When I talk to other research mathematicians, there is pretty uniform agreement that we want our (university) students to understand the maths we teach them rather than just memorise processes. As far as I can tell, we have a reasonably consistent idea of what that means (although much less agreement of what to expect of students in a given context).

However, in the context of curriculum discussions, I've found that non-mathematicians are unwilling to accept 'understanding' as a suitable word to describe the desired outcome. I've also read a couple of times that students don't necessarily share our view of the term, although I haven't had time to check out the references.

So my question is:

Are there alternative phrases that can be used to describe what we mean by mathematical 'understanding' (at undergraduate level) that are better at communicating the meaning to non-mathematicians?

I have come across the phrases 'relational understanding' and 'instrumental understanding', which I think are helpful, but would only be meaningful to the minority who have come across them before.

  • 3
    $\begingroup$ Is it sufficient to say something like, we want our students to gain procedural fluency and then develop a conceptual understanding? That is the sort of colloquial language that I use if the other party is less familiar with terms like 'concept image', 'APOS', etc. $\endgroup$ Dec 5, 2015 at 11:23
  • 2
    $\begingroup$ "Conceptual understanding" seems to be in the ballpark (although I would swap the order compared to Benjamin above). Maybe "be able to communicate and explain mathematical ideas". Or "be able to confirm and check that mathematical claims are true". $\endgroup$ Dec 5, 2015 at 17:57
  • 2
    $\begingroup$ How about grok? :-) $\endgroup$ Dec 6, 2015 at 0:43
  • $\begingroup$ Is this distinct from mathematical maturity? Because that's the first phrase that came to mind. I'm not sure I can define it, but to borrow the classic phrase, you know it when you see it. $\endgroup$
    – pjs36
    Dec 6, 2015 at 20:24
  • 2
    $\begingroup$ @pjs36 I think of mathematical maturity as a general frame of mind, whereas understanding refers more to specific topics. Even a student who is already mathematically mature still needs to study in order to understand various parts of mathematics. (I've occasionally oversimplified by describing mathematical maturity as consisting of (1) the ability to distinguish a mathematical proof from a page of garbage and (2) a preference for the former.) $\endgroup$ Dec 6, 2015 at 22:53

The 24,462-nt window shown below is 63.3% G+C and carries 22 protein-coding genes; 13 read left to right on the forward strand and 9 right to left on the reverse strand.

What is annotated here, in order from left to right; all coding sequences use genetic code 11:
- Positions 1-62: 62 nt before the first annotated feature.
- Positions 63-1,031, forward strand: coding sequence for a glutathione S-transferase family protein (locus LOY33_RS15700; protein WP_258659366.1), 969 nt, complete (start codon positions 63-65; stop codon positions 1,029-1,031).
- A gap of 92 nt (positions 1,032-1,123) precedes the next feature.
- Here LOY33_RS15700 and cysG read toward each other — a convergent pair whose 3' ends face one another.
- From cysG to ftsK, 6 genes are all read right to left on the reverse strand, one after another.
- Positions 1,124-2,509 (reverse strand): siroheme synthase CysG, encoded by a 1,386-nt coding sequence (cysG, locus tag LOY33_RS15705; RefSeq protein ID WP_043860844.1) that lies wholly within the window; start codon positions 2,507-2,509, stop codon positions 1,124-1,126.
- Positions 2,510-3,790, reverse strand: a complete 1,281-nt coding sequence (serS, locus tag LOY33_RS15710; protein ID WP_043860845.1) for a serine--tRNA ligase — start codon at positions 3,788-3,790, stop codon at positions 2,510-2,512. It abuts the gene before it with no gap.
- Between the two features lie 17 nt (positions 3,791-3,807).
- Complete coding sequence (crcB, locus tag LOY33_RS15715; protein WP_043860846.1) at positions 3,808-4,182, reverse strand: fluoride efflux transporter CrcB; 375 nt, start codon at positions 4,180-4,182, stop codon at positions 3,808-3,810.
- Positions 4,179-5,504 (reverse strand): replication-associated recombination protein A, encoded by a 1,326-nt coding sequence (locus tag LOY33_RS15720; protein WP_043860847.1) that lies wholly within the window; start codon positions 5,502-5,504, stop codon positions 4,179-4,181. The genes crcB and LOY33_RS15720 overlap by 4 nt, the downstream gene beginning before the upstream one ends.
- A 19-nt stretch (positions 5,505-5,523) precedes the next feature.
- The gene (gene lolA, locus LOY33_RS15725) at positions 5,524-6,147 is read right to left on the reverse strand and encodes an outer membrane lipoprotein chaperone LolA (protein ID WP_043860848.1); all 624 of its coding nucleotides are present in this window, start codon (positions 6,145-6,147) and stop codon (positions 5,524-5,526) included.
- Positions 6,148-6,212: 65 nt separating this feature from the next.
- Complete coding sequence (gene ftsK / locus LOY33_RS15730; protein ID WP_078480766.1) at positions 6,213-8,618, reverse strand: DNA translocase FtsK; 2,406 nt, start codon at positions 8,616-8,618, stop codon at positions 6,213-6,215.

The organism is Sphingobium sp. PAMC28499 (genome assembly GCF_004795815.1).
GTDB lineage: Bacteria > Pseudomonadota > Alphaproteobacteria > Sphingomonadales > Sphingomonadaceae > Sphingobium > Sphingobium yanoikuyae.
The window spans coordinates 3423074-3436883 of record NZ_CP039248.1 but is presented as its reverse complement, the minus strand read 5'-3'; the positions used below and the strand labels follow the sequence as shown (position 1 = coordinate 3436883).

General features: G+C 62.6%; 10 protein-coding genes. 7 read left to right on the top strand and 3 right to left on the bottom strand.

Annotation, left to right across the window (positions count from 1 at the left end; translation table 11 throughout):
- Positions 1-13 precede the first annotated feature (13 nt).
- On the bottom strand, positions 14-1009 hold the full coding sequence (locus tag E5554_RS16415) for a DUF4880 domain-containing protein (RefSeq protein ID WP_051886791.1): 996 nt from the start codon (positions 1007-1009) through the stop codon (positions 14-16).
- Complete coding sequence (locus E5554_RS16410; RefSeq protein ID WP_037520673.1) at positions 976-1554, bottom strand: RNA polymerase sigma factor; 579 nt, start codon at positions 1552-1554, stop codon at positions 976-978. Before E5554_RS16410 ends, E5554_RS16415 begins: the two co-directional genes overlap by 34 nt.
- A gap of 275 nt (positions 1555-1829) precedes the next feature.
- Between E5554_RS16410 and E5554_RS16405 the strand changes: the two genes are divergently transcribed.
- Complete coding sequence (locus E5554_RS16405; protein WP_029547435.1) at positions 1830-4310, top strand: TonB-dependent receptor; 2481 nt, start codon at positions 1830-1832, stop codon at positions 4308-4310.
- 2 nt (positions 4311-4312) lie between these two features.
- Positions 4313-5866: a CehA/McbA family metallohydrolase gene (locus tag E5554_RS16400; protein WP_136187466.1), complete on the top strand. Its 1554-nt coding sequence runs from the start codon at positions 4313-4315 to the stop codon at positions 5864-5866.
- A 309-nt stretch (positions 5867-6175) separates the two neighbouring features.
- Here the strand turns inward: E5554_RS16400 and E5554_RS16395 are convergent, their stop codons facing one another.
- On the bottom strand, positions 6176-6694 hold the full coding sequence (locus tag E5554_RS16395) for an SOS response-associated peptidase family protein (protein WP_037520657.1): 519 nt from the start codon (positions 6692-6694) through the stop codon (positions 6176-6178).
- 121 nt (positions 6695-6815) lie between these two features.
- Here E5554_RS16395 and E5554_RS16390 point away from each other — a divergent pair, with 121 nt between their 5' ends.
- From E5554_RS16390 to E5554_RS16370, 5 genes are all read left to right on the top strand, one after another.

2 Answers 2


When desired learning outcomes are listed in a curriculum, who are they listed for? It depends on the situation, but often the target audience includes not only those who teach the course, but also administrators and prospective students. While your colleagues who are ordered to teach a course might understand what 'understanding' means, the other groups of people might not, and they are not to be ignored. I think understanding is a good goal but you need to explain it to others.

You need to make 'understanding' more concrete by asking yourself and your colleagues how it manifests itself (how it can be measured). The word as I understand it means several things and cannot — and should not — be captured in a single term. And even mathematicians may disagree on what the term actually means. Maybe something along the following lines would communicate your goal better than "The students should learn mathematical understanding":

  • The students should be able to explain ideas behind proofs instead of being only able to repeat the proofs when prompted.
  • The students should be able to use ideas from proofs they have seen to prove results they have never encountered before.
  • The students should have a collection of examples readily available and be able to use them to quickly check if a given mathematical statement is plausible.
  • The students should recognize false and meaningless mathematical statements. They should be able to judge whether a proof is valid or not.
  • The students should communicate their reasoning clearly and following the conventions of the field.

I believe this list would be more understandable to non-mathematicians than just the word 'understanding'.

This was just my list. You can make yours. (I can append my list if there are good suggestions.)

  • $\begingroup$ Depending on the class, I'd add in "the student should be able to apply a theorem or idea to a situation in context" such as recognizing where it is important to use an integral in a pressure problem. This is more applicable to lower-division courses, however. $\endgroup$
    – Opal E
    Dec 7, 2015 at 20:53

You mentioned: I have come across the phrases 'relational understanding' and 'instrumental understanding'...

The original article, by Richard Skemp, is well worth reading. I think you'll find your own favorite way of explaining this to non-mathematicians once you've read Skemp's piece, and perhaps a few of the many blog posts about it.

I recommend:

  • $\begingroup$ I have read through all these links. While they are interesting, I don't find them directly applicable in answering the question. Also, that's the first time I've known someone refer to UQAM in English, despite working there for two years. $\endgroup$
    – Jessica B
    Dec 17, 2015 at 11:59

Your Answer

By clicking “Post Your Answer”, you agree to our terms of service and acknowledge you have read our privacy policy.

Not the answer you're looking for? Browse other questions tagged or ask your own question.